An item aiming to amend a section of the Carrollton code of ordinances regarding dangerous dogs was pulled from the agenda Tuesday and will be considered at a later date.
Several council members voiced confusion over some of the definitions presented in amendment.
Carrollton Mayor Kevin Falconer said this item, which is aimed at Title XI, Chapter 91, “Animal Regulations” of the code of ordinances regarding dangerous dogs, was presented during the Nov. 21, 2019, council work session. This came after cases involving dog-on-dog attacks that resulted in the death of a residents’ dog.
This item was again presented to the Carrollton City Council on July 21, 2020.
Among the proposed changes is the processing of dog-on-animal attacks. Animal Services wants to change the definition of a dangerous dog to be one that attacks a person or animal unprovoked outside of its secured enclosure and causing serious injury. This allows the dog and owner more flexibility if the dog is not entirely at fault for the attack. If an animal trespasses on a dog’s secured enclosure, the dog will not be considered a dangerous animal.
Under the proposed changes, Animal Services would investigate a dog-on-animal attack and assess the level of threat the dog poses in addition to issuing citations as necessary. The department would then send a letter to the owner notifying them of the dog’s impoundment.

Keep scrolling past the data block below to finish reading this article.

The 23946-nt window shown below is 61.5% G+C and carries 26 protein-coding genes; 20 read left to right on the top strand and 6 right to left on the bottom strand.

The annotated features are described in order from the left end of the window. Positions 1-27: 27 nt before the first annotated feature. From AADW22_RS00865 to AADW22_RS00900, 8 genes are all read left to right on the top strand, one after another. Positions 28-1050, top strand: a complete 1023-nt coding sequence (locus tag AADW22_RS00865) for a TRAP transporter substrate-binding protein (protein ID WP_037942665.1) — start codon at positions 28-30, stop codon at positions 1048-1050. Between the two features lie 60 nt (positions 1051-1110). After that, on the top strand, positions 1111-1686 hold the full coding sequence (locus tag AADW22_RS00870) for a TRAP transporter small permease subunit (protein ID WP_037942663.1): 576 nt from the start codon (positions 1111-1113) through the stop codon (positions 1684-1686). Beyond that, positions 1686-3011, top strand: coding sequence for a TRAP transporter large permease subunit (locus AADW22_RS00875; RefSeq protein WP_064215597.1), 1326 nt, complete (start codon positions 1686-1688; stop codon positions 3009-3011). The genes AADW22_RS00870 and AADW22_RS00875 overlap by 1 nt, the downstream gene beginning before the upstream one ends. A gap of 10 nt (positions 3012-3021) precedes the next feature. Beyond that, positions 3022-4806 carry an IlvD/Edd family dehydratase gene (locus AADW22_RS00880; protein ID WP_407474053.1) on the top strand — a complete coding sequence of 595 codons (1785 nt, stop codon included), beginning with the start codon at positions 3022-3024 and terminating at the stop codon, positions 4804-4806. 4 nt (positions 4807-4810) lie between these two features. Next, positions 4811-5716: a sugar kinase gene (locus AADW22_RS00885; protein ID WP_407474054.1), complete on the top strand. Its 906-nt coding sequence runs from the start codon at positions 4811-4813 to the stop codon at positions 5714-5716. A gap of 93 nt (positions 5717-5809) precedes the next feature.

Animal services also requested that dog-on-animal attacks also allow for a hearing to allow due process to both the victim and the owner. Owners whose dogs are not euthanized would then have 30 days to comply with the stipulations in place to not euthanize their dog – 10 days more than what the current ordinance states.
If a stray dog is impounded, Animal Services would allow a minimum of three days for the owner to comply with stipulations and retrieve their dog.
Council member Steve Babick said he remains concerned about what is defined as “provoking a dog” and how self defense comes into play.
He added that his concern over the amendments’ stance on a dogs’ intent to attack based on provocation and the “bad dog” is one that is responding to provocation.
Animal Services Director Carl Shooter said that if a pet is on a leash and provoked by a stray, the stray dog would be at fault for the attack.
Council member John Sutter said he is troubled when “we try to change ordinances for a very small microcosm” of two cases, where the owner of the dogs in question resisted fines up to $20,000.
Shooter said the owner did not voluntarily give up the dogs and this ordinance does not require voluntary compliance.
“Do we really think this is necessary?”Sutter asked.
Shooter said the city in its ordinance is seeking “another tool in our toolbox,” which is helpful for the city to provide immediate response when serious injury occurs to an animal or person.
Reporter Winston Henvey contributed to this report.